For almost four decades, Edward and Josephine Hopper spent summers in nearby Truro and painted Cape Cod. In 2016, PAAM received a major Hopper gift: 96 drawings by Edward Hopper, 69 drawings and watercolors by Josephine Hopper, and 24 diaries.
Through artistic changes, economic ups and downs, and the challenges of the Covid-19 pandemic, PAAM has supported artists and collected their work. In 1977, the Provincetown Art Association officially made “museum” part of its name, and in 2005, a modern building with gallery spaces and studios was added to the existing facility, doubling its size. Today 13,000 people visit PAAM annually, and Provincetown’s more than 50 art galleries and other art organizations (in a town with a year-round population of about 3,500) attest to the area’s continuing artistic vibrancy.
PAAM has five constantly changing galleries that present more than two dozen exhibitions each year, featuring a mixture of styles, artists, and time periods. There’s always something new to discover in the intimate, well-lighted spaces, including art from PAAM’s artist members and historic works from the permanent collection. A look at some 2022 shows includes representative exhibitions.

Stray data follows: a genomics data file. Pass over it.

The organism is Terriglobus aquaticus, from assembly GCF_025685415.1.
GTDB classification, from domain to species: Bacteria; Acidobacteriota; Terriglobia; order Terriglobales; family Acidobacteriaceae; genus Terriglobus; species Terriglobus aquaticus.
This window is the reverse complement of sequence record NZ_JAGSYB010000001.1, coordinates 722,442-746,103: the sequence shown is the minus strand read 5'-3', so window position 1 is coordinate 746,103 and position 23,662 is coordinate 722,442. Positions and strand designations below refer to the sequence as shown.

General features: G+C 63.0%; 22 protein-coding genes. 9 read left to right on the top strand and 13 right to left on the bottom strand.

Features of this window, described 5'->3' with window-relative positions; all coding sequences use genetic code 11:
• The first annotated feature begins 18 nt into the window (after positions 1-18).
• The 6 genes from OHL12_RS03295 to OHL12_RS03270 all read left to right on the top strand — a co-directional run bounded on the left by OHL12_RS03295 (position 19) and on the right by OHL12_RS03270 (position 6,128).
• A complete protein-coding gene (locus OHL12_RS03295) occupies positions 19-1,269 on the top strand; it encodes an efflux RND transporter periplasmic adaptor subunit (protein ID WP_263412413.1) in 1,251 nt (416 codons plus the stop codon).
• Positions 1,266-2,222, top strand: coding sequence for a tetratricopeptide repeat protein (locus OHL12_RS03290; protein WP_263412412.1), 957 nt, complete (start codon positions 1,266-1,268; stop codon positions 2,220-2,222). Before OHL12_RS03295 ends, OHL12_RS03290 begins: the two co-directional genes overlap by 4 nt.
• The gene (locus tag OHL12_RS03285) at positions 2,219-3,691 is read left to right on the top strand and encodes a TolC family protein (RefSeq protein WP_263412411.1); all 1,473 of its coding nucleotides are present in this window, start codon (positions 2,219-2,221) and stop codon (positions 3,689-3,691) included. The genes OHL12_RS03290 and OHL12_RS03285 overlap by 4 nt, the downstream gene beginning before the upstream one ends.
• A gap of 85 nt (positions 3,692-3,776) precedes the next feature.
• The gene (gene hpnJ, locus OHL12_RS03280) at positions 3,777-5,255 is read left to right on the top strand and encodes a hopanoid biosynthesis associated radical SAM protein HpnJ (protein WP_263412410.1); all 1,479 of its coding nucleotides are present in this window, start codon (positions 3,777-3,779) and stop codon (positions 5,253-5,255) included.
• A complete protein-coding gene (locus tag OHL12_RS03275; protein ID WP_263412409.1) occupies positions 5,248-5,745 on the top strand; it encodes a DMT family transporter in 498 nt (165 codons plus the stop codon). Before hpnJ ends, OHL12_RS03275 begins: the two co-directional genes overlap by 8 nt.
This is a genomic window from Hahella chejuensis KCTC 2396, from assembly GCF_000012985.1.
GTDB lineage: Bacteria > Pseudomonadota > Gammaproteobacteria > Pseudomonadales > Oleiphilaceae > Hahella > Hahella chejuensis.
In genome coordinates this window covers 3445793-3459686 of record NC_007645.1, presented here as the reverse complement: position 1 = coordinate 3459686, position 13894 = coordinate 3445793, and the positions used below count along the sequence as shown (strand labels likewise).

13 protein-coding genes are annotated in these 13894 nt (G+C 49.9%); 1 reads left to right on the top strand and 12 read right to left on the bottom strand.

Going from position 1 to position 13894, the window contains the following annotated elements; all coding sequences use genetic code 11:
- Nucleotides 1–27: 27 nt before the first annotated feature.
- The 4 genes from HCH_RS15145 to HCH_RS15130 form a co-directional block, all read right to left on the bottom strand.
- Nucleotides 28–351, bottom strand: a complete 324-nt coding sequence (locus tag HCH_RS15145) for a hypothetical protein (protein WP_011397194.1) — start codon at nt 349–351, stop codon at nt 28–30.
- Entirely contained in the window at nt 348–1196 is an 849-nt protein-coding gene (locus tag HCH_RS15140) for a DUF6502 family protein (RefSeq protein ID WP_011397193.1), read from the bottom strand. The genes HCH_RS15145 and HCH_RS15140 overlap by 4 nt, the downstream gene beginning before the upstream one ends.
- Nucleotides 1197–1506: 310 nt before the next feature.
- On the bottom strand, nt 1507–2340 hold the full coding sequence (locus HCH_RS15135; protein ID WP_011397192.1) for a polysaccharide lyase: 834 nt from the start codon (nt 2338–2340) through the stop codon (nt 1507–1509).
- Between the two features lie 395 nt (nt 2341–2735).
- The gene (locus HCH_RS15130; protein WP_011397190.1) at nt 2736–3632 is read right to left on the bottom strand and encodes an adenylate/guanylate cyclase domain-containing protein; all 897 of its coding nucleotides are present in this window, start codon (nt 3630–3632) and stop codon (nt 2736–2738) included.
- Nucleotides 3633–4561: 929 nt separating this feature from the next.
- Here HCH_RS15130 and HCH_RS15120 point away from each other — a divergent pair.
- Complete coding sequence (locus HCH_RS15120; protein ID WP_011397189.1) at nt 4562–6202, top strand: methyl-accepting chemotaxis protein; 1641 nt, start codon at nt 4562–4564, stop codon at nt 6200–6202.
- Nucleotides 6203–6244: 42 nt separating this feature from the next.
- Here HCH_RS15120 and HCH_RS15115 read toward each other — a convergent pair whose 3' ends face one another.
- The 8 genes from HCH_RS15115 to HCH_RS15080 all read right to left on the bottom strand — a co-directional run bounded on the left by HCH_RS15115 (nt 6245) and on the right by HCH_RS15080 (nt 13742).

The Helen and Napi Van Dereck Collection: Part IV (August 12–October 30, 2022) focuses on more than 40 works from a private collection of almost 300. The art, collected over many decades, depicts some of Provincetown’s most famous places and views. (The longtime restaurant Napi’s is filled with art collected by Napi Van Dereck, too.) Works in Out of the Blue: Cyanotypes by Midge Battelle, Rebecca Bruyn, and Amy Heller (August 26–November 13, 2022) link the 19th-century process of cyanotype photography, which produces a blue print, with 21st-century approaches that encompass digital images, fabric, and motors. Edith Lake Wilkinson (on view through August 21, 2022) explores the work of this less-known white-line printmaker (1868–1957), who spent time in Provincetown.
The popular annual Members’ 12×12 Exhibition and Silent Auction (August 5–September 25, 2022) displays work by PAAM’s current artist members in a museum fundraiser, with proceeds split between the artist and PAAM. All works are 12 inches by 12 inches, and it’s fun to peruse the assorted styles and subjects. Online bidding starts at $125, making this a wonderful opportunity to support local artists and the museum.
Classes, Community, and Culture